Scripture Reading: 1 Corinthians 8:12 -10:33
Be careful, however, that the exercise of your rights does not become a stumbling block to the weak. 10 For if someone with a weak conscience sees you, with all your knowledge, eating in an idol’s temple, won’t that person be emboldened to eat what is sacrificed to idols? 11 So this weak brother or sister, for whom Christ died, is destroyed by your knowledge. 12 When you sin against them in this way and wound their weak conscience, you sin against Christ. 1 Cor 8:12
23 “I have the right to do anything,” you say—but not everything is beneficial. “I have the right to do anything”—but not everything is constructive. 24 No one should seek their own good, but the good of others. 1 Cor 10:23-24
31 So whether you eat or drink or whatever you do, do it all for the glory of God. 32 Do not cause anyone to stumble, whether Jews, Greeks or the church of God— 33 even as I try to please everyone in every way. For I am not seeking my own good but the good of many, so that they may be saved. 1 Cor 10:31-33
As you all know, St. Aidan’s church, and indeed all churches in Manitoba, are currently under a Code Red lock-down, with no in-person worship services allowed. This is based on the latest provincial government health directives designed to help keep our pandemic from becoming worse, and as directed by our Bishop. Most people understand the necessity of limiting our gatherings to less than 5 people within your own bubble. None of us particularly enjoy being in isolation, unable to participate in our favourite activities such church, movies, sporting events, concerts, or even Christmas shopping. Well, okay, perhaps Christmas shopping isn’t on your list of favourite activities, but shopping in general has become more restrictive. Nevertheless, most of us can agree that in these unusual times, these are necessary precautions in order to try to keep our families and fellow citizens safe from the virus, especially those who are most vulnerable, our elderly and those with underlying health conditions.
It is beyond disappointing, then, to see the number of people, some Christian churches among them, who insist that these restrictions are too much to bear. That their right to freedom of expression is somehow greater than someone else’s right not to be abused and sworn at for abiding by the law. That their right to gather in large numbers is somehow greater than someone else’s sorrow at not being able to hug a loved one who died from COVID-19. That their right to not wear a mask is somehow greater than someone else’s right to simply breathe.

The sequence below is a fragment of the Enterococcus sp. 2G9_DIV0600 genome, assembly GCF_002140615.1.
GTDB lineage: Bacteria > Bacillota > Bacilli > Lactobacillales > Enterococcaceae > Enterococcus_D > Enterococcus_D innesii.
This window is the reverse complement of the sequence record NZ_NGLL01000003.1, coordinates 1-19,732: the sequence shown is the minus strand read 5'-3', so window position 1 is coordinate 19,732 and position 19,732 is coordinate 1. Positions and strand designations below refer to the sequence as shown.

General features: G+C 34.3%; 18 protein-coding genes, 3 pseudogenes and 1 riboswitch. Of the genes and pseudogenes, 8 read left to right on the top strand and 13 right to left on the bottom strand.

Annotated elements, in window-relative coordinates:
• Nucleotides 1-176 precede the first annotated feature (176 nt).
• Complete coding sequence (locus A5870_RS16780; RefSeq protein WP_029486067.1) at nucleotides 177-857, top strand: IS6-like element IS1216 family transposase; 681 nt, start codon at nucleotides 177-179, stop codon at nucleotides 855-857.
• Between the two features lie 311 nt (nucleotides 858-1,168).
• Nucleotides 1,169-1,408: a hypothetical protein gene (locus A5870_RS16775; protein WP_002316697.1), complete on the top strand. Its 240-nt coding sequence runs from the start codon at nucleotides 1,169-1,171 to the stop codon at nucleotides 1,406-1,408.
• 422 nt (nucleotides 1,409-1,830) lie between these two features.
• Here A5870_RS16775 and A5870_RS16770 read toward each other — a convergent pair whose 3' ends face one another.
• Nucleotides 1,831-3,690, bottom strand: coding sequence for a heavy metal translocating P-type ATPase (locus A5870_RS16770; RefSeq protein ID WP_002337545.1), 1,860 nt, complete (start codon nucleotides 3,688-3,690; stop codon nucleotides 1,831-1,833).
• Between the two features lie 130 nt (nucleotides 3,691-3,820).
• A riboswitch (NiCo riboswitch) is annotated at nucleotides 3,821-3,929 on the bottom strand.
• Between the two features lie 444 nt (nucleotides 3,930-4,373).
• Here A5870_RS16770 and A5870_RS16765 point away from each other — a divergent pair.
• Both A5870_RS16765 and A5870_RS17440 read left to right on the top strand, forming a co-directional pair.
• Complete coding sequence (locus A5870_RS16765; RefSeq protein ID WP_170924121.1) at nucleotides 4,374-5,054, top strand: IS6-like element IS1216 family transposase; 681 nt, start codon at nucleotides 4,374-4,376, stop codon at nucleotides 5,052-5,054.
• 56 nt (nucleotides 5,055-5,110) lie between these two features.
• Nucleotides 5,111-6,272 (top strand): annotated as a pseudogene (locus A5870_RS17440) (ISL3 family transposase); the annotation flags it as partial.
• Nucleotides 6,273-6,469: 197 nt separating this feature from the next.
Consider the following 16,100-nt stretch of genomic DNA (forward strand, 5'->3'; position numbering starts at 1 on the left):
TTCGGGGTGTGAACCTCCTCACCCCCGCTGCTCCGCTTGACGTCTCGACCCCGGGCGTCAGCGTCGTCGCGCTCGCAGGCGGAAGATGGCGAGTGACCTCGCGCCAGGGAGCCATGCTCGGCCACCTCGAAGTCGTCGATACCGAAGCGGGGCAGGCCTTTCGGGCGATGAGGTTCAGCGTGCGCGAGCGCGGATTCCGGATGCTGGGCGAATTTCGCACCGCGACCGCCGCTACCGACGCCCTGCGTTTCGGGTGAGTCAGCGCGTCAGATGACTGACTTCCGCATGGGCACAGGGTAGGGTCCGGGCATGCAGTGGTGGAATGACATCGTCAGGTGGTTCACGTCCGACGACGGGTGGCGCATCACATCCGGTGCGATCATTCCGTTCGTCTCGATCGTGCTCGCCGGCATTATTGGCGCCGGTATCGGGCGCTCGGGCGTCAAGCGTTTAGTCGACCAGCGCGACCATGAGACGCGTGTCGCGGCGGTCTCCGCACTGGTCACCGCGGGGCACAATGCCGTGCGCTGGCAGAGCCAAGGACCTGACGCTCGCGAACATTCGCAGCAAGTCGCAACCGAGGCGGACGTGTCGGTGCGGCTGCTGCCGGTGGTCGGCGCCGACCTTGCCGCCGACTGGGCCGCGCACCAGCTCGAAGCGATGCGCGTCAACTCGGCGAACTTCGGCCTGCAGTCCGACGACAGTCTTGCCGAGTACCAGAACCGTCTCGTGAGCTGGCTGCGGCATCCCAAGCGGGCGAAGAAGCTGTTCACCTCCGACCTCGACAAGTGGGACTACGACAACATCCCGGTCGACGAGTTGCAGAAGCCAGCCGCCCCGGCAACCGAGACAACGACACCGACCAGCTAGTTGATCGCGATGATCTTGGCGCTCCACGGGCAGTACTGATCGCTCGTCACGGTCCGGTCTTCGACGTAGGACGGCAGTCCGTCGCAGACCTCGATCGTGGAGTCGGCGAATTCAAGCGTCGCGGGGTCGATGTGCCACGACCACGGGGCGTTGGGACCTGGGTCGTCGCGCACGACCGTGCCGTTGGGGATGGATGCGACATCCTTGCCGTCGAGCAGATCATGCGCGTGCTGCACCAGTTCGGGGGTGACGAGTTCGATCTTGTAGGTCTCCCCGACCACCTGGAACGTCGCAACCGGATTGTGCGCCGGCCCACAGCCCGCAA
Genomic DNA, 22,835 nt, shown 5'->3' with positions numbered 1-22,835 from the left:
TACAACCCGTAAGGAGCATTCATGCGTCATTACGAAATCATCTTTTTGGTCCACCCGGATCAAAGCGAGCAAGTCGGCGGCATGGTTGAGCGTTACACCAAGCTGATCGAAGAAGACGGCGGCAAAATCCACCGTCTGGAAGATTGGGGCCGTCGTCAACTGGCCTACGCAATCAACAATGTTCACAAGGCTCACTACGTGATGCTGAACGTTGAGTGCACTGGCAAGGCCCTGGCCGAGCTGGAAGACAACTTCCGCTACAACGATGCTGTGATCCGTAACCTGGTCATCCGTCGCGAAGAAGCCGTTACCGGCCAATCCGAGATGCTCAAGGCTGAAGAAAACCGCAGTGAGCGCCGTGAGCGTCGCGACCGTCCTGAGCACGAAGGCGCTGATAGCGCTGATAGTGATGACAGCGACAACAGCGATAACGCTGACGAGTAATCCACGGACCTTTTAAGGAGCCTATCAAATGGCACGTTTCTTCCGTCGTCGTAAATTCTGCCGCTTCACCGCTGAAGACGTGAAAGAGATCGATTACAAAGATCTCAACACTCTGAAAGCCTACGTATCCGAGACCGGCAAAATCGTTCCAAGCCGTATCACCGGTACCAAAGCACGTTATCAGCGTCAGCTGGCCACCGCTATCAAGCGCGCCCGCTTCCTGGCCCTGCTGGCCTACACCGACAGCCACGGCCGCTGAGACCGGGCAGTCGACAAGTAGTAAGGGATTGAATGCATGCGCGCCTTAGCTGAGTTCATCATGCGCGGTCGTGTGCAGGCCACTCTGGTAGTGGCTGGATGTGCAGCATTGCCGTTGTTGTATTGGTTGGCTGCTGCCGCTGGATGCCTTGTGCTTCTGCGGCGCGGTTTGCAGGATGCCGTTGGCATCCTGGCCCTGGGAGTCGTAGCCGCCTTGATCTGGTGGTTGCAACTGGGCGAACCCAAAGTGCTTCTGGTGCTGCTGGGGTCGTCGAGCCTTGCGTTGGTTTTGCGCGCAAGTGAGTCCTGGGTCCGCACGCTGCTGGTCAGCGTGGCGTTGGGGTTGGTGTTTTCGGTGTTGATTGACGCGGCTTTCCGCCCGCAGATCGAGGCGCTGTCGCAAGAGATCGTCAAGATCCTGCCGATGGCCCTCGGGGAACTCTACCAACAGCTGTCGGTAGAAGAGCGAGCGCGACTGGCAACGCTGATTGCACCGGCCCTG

All this week, I’ve struggled to reconcile how people who would call themselves Christian can display such disregard for the well-being of their neighbors. When we are called to love our neighbors as ourselves, do they just see these as meaningless words on a page to be recited at rote with no connection to their actual life? While we do get glimpses of true love from time to time, they seem to be exactly that – snapshots of perfection, but not the full experience. Yet as children of God, we are called to demonstrate our genuine fellowship and love in ways that benefit all members of our community, not just to fulfil our own needs and desires.
In his first letter to the Corinthians, Paul exhorted them to go beyond doing what was permissible to doing what was right for the community. He called on them to do those things that brought glory to God, not simply call attention to themselves.
Jesus demonstrated by his very life what love should look like. First, He loved us without expecting anything in return. Secondly, His love was sacrificial. In 1 John 4:10 we get a clear picture of what agape love means for God: “This is love: not that we loved God, but that he loved us and sent his Son as an atoning sacrifice for our sins”. Third, He modeled God’s perfect love for us by showing it to others by His concern for the lonely the, the outcast, and the sick. How can we do otherwise?
God is the source of all love; God is love; and as we grow in our fellowship with Him, our love for others must surely grow too. But, when we see the kind of careless and selfish acts demonstrated in our midst, when we see others place themselves and their own interests first, we must ask what kind of witness this is to our loving Lord God. Make no mistake, the world is watching us, and they will be quick to condemn our hypocrisy if we say we love our fellow human beings but contribute nothing to their well-being.
Regardless of what we may personally think, Paul says that we should not lead our brothers and sisters astray by our insensitive actions. If I can save one person’s life by wearing a mask, keeping my distance, and not gathering in large groups, it’s worth the small sacrifice. When others can observe our sacrificial love, they will see a small demonstration of the Father’s love for us, a love that sent His only begotten Son into the world to save the world through His own sacrificial love on the cross. Praise be to our gracious and merciful Father in Heaven.
In 2023, each week's blog is a follow-up reflection written by the preceding Sunday’s preacher to dig deeper into the sermon topic and explore engaging discussion questions.